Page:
I did an extremely informal poll among some writers to determine what their biggest challenge is when it comes to writing.
Most of them came up with same issue.
Is it plot development? No.
Characters and dialogue? No.
Maybe language structure and use? No.
A writer’s biggest challenge is writing.
You know what I mean–making sure that the writing actually gets done.
On the one hand, life is busy; there is always so much going on and so many people need our time.
On the other hand, we all do want we ultimately want to do. So the question becomes, do you really want to write?
[Tweet “We all do want we ultimately want to do. So the question becomes, do you really want to write? –MyPublishingCoach @alanepearce #writing”]
If you do, then the issue is making sure you do it.
A friend and I were talking about this just today. Over a lovely cup of coffee this morning, we discussed how we spend our time. We all have 24 hours in the day. At least fifteen of those hours we spend awake. We decided that out of those fifteen hours, we should easily find (or make) the time to do the things we say are important to us. We decided we needed to make the commitment to sit down for thirty minutes and get it done.
Out of that conversation, I’ve come up with three ways to help you overcome a writer’s biggest problem–the problem of not making the time to write.
Commit to sit
The first step in overcoming your time issues is to commit to sit in your writing chair every day for at least 20 minutes to write. Notice I said to write. Not to research. Not to cruise social media. To write. Dedicate the time and commit to it. Set it as an appointment on your calendar. Make no excuses! You’ll be amazed at how much writing you can get done when you are deliberate about sitting at your desk and getting it done.
Give up some “excess” that doesn’t serve you
How do you find those minutes to write? Sometimes it means giving up some excess in your life. Excess sleep…excess social media…excess television. Don’t get me wrong, sleep is important, and there is a valid place for “downtime” in your day. But excessive downtime? Hours on Pinterest? Too much time on Twitter? Binge watching Orange is the New Black? Sleeping in day after day because you can…maybe that is excessive.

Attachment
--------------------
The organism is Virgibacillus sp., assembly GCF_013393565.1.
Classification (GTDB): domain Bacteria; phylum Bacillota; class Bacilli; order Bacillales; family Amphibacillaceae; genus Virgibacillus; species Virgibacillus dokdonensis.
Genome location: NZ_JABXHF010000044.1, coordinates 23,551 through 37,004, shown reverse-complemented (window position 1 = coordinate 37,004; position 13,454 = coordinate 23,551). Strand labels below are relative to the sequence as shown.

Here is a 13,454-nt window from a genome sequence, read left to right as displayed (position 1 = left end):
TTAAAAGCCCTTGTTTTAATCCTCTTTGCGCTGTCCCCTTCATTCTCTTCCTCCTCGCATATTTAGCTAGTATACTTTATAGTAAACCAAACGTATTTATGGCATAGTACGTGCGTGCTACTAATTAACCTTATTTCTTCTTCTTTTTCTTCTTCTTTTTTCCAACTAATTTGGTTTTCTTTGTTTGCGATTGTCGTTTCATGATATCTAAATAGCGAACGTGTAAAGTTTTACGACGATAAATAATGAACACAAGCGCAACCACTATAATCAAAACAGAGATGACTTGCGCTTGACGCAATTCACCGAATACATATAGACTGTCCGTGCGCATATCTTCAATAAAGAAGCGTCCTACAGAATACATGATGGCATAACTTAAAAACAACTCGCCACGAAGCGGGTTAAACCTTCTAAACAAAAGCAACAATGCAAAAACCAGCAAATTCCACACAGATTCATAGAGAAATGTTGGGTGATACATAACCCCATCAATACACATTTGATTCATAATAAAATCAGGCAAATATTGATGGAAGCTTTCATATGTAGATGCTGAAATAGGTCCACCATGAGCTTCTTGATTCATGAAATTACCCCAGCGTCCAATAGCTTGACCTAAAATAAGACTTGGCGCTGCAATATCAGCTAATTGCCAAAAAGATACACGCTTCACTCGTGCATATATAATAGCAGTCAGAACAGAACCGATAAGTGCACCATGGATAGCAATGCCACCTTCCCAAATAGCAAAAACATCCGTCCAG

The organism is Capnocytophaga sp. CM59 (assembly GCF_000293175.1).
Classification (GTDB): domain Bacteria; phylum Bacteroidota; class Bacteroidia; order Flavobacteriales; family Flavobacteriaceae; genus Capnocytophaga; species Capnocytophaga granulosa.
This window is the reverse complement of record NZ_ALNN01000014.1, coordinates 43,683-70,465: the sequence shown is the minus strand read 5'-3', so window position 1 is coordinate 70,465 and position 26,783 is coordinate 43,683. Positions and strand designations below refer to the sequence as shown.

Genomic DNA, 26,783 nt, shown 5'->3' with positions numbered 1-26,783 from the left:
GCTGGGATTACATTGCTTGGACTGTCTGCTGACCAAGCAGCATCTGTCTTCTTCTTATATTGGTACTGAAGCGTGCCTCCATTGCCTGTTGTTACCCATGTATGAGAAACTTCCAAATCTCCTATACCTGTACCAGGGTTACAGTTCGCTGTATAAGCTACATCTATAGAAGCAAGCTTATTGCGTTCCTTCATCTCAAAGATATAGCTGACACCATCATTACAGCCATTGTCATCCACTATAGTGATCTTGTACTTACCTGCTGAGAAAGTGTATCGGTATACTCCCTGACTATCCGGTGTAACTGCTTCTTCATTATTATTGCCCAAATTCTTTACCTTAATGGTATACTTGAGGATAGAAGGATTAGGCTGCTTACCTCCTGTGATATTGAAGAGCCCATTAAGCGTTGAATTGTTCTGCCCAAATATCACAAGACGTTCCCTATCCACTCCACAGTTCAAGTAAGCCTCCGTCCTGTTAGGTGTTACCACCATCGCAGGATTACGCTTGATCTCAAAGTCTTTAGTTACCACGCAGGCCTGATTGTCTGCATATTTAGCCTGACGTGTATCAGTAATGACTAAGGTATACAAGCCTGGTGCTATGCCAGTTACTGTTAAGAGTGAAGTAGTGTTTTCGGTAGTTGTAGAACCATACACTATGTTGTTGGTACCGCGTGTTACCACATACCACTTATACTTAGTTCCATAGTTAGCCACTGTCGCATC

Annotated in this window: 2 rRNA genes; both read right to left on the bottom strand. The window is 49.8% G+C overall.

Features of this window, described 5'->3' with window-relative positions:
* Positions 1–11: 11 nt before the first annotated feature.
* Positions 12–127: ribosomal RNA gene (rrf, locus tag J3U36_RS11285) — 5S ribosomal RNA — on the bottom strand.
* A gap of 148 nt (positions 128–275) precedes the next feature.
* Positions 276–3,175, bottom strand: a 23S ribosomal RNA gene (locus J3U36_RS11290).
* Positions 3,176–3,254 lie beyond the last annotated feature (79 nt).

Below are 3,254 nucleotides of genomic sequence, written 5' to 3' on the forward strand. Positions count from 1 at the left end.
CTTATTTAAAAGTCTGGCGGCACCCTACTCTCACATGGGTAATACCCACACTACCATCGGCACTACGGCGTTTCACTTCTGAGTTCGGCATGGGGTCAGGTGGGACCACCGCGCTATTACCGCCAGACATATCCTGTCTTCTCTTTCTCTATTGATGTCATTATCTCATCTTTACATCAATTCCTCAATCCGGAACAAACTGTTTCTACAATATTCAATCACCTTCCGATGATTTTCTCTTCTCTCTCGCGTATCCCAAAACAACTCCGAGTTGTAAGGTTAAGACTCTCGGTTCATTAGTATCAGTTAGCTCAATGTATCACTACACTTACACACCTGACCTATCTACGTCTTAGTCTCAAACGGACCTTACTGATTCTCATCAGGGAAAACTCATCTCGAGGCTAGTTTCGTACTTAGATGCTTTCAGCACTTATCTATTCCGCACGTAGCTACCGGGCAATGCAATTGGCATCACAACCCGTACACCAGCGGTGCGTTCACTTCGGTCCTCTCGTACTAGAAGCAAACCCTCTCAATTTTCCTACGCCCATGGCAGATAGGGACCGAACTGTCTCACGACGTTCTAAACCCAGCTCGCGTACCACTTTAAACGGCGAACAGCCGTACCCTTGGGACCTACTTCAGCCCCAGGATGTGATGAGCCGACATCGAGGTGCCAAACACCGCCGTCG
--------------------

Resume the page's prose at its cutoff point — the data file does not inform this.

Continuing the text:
Can you look at your leisure activities and determine where you are spending excess time that could be put to better use writing? If you trade some of that time to meet your writing goals, you will be much happier with yourself.
Something else that helps a writer write is having some kind of accountability for their writing. Can you find a critique group that expects you to turn in a portion of your story each time you meet? Or maybe you can find a writing partner who will hold you accountable to producing pages. A coach can do that too (and even more because a coach can also help you develop your story into something wonderful).
Employing one or all three of these tips is a good way to overcome the challenge of not making time to write. And once you do that, you are halfway to getting your manuscript completed!
Indeed, this life is a test. It is a test of many things – of our convictions and priorities, our faith and our faithfulness, our patience and our resilience, and in the end, our ultimate desires. –Sheri L. Dew
How about you? In the comments below share your biggest obstacle to finishing your book. Why is that a struggle for you?
filed under the first step in the self-publishing process #write